- April 2012 -

Dr. Jannet Lewis and Chef Ris Lacoste Promote Women's Heart Health

Dr. Jannet Lewis and chef Ris Lacoste were interviewed on WTOP-AM (1490AM) radio show "Foodie & The Beast" on Sunday April, 1, 2012. Chef Ris Lacoste, who kicked off Ris Walk 60, a walking program to encourage an active lifestyle for heart health, has set a personal goal to lose weight and walk for sixty minutes everyday. Proceeds from Ris's walk campaign will benefit the Women's Heart Center at the GW Cardiovascular Institute. Dr. Lewis shared with the foodie audience information on heart health and the importance of practicing healthy eating habits and exercise.

On Tuesday, May 8, 2012, renowned chef Ris Lacoste will prepare a five course dinner paired with private collection wines to benefit the Women's Heart Center at the GW Cardiovascular Institute. The minimum donation to attend is $400. For more information or to RSVP, please contact: Jessica Johnson, jjohnson@mfa.gwu.edu, 202-741-3057. 
Honduras Medical Mission Documentary Receives Awards

A short documentary film produced by Brandon Bray, Senior Producer of Creative Services at the GW Medical Faculty Associates, on the Cardiovascular Institute's medical mission to Honduras received awards at both the 2012 American Advertising Federation Awards Gala and the 2012 Telly Awards for National Media & Broadcast Awards. The documentary called OUT+PACE competed against major production companies in the Mid-Atlantic region winning a Silver ADDY Award for the Internet Commercial category, a Silver Telly Award for Internet Fund Raising and Bronze Telly Award for Internet Documentary.
Please click here to view the video.
New Approach to Managing Hypertension - Symplicity Clinical Study

The GW Cardiovascular Institute is one of the U.S. academic centers selected to participate in an innovative clinical study evaluating a new therapy for resistant hypertension. The study which is called Symplicity HTN-3, sponsored by Medtronic, will test an investigational medical device in subjects whose blood pressure is not controlled despite treatment with multiple blood pressure medications. The device delivers radiofrequency energy to the nerves that surround the renal arteries. This renal "denervation" procedure requires a small puncture in the groin and placement of a small catheter in the artery that supplies the kidneys. The denervation cather is positioned at multiple locations in the renal arteries and at each location radio frequency energy is delivered to disrupt the nerve communication to and from the kidneys. Quieting hyperactive renal nerves may cause a reduction in blood pressure and may protect the heart, kidney and blood vessels from further damage.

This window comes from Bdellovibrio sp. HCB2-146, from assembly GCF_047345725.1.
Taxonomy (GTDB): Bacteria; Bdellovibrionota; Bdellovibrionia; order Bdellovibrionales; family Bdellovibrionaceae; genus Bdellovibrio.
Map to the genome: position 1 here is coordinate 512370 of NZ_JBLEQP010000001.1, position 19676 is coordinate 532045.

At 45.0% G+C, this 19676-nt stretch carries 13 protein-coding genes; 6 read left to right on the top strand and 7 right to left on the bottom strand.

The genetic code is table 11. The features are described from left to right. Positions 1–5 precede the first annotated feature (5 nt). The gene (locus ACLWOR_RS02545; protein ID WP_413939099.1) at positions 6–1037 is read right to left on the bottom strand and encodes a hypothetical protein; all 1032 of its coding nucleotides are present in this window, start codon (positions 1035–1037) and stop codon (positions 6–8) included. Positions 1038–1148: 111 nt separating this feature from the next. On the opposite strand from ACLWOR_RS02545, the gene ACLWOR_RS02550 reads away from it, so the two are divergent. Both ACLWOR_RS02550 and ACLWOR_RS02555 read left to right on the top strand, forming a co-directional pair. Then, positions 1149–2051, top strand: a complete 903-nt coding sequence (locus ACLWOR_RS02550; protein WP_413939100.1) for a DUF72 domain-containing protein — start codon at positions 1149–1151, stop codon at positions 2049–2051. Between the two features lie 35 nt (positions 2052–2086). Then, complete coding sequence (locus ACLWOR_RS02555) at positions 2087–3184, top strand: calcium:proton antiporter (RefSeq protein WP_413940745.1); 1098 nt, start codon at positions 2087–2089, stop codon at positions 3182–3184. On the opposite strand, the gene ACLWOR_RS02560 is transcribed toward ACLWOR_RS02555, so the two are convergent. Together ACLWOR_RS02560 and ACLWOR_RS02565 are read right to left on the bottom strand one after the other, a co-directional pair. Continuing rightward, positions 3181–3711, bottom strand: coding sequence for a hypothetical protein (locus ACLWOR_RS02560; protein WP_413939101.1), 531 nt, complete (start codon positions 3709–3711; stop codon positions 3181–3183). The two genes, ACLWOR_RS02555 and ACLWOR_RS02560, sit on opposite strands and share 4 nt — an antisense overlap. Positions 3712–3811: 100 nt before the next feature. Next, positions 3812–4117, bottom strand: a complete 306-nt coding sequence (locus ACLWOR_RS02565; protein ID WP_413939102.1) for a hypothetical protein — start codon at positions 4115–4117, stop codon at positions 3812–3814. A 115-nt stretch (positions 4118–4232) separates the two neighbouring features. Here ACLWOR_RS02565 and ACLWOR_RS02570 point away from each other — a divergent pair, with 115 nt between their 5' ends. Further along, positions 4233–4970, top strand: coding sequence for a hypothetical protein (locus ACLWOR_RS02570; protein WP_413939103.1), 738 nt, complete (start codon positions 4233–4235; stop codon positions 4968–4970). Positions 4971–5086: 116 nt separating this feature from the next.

Cardiology Fellow Presents Research Study at GW's Annual Research Day

Benny Yang, MD, a third year cardiology fellow, presented his research project "Diagnosis of Coronary Artery Disease by Deep Sequencing of Blood" at GW's 17th Annual Research Day sponsored by the George Washington University Medical Center on March 28, 2012. Research Day celebrates the broad spectrum of research conducted by GW students, faculty and fellows through speeches, panels, poster displays, oral presentations and awards. Dr. Yang's project identified genomic markers in blood that predict the presence or absence of coronary artery disease. Co-authors included Drs. Katz, Reiner, Mazhari, and cardiology fellow Dr. Palak Shah. Timothy McCaffrey, PhD and the team in GW's genomics laboratory developed this sequencing technique and analyzed research samples.